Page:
Vintage cars and airplanes in the hangar at Eagle Field, a historic WWII Army Air Corps training base built in 1942. Located in the Central Valley near the town of Dos Palos, Eagle Field hosts occasional events including the Eagle Field Drags. Eagle Field was also used in the filming of Indiana Jones and the Kingdom of the Crystal Skull. The camouflage Fokker in this photo was signed by Steven Spielberg. Thanks to the owner of Eagle Field for the hospitality, and to Troy Paiva for inviting me along. Have a look around the hangar in the interactive 360 below. If you’re on an iPad or iPhone, move your device to navigate the pano.
The full moon shines on a row of old pumps at the abandoned gas station in Desert Center, California. This 360º night panorama is composed of 8 shots with a fisheye lens. Four bracketed exposures were made at each camera position. The 32 resulting images were stitched and blended using Exposure Fusion in PTGui Pro. Explore the interactive version below, and here’s a gyroscope enabled version for iPhone and iPad users.
The full moon rises over the ruins of a Salton Sea Beach trailer park in this 360 degree night panorama. Here’s a gyroscope enabled pano for iPhone and iPad users.
Watching, Reading, Listening, Doing (WRLD) is an experiment in paring down artistic input/output into quick summaries to refer back to. Disparate inputs help create interesting output. Let’s see what’s been in the blender lately.
San Ardo oil field gigapan: The image above is composed of 2 rows of 7 images, with 2 bracketed shots at each camera position. The iPhone app PanoCalc was useful in figuring out the number of photos to shoot. The images were stitched in PTGui Pro using a Mercator projection. The final image is 10,000 x 8,000 (80 megapixels). Below is a zoomable version created using Pano2VR.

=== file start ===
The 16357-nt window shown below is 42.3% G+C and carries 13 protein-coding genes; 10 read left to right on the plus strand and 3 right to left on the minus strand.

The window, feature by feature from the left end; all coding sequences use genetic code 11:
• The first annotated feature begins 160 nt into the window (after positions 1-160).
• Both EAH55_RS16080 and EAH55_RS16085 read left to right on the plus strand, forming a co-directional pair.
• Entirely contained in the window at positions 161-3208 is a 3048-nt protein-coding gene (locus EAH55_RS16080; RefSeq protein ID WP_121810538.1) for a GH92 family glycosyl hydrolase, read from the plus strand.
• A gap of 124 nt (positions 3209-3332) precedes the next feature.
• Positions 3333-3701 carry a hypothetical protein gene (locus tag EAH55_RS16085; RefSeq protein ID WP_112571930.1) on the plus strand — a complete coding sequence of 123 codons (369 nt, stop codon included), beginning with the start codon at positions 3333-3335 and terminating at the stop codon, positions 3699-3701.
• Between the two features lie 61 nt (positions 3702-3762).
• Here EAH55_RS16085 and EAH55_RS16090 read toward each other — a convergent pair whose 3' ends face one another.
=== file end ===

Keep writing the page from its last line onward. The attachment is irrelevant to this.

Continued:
Charles Burns continues to amaze me with his unique vision in the 2nd installment of his darkly original, narrative-shifting trilogy – The Hive. Highly recommended.
The ASMP Guide to New Markets in Photography was worth reading for the 50 concise photographer biographies. Judy Herrmann’s values analysis exercises are also quite good. The remaining material is a high level overview of changes in the photography industry, but the advice is rather general. Worth checking out from the library for photographers of all levels. May be of particular interest to photography students who don’t already understand the industry.
If you enjoyed David Hurn and Bill Jay’s On Being a Photographer, you might try tracking down Occam’s Razor. What was true about the art world 20 years ago is even more true today. The photography world needs an articulate curmudgeon like Bill Jay to stay honest. I wish the photo blog world had half of his wit and insight.
Aki Kaurismaki’s Le Havre blew me away. A bohemian shoe shine man protects an African refugee from being deported. Those of you familiar with Kaurismaki’s long history of dour films will be surprised how uplifting Le Havre is. And the cinematography is fantastic. Highly recommended.
I really enjoyed this Thomas Pynchon documentary with music by The Residents. The film is a goofy speculation about Pynchon’s choice to remain out of the public eye. Word on the street is that a new Pynchon novel called Bleeding Edge may be released this year.
Another excellent holiday gift (thanks ss!) was Cul De Sac. In 1995, a 35 year-old plumber and ex-soldier from suburban San Diego dug an 18 foot hole in his back yard looking for gold. Apparently meth was involved. He ended up stealing a tank from the National Guard and went on a rampage crushing cars before the police opened the tank and shot him. A really interesting meditation on the decline of the post WWII 50′s suburban dream.
ALTO! is a three piece band from Portland, Oregon with Derek Monypeny on guitar, and Steven T. Stone / Kyle Reid Emory on drums /electronics. Somewhere between krautrock, outrock, progrock, and experimental. Listen to side one of the album on ALTO!’s Bandcamp page, download a track for free, or name your price to buy the whole album.
The full moon rises over the Salton Sea, while rows of dead palm trees stand stoically on Yacht Club Drive in Salton City. You’ll never want to eat tilapia again after visiting the Salton Sea. Dodge the dead fish on the beach in the interactive version below. Move your iPad or iPhone to navigate the pano in this gyroscope enabled version.
Technical details: This image is 4 shots around at 5 degrees up with a Canon 8-15mm fisheye lens at 8mm on an EOS 60D. Each exposure was 90 seconds at f/8, ISO 800. A 5th shot (nadir) was taken to patch the tripod shadow. Shooting 4 around does not require a zenith shot, and results in a resolution of 10,500 x 5250 (55 megapixels). Shooting 6 shots around and 1 up (zenith) yields more resolution, but may not work with long exposures and fast-moving clouds.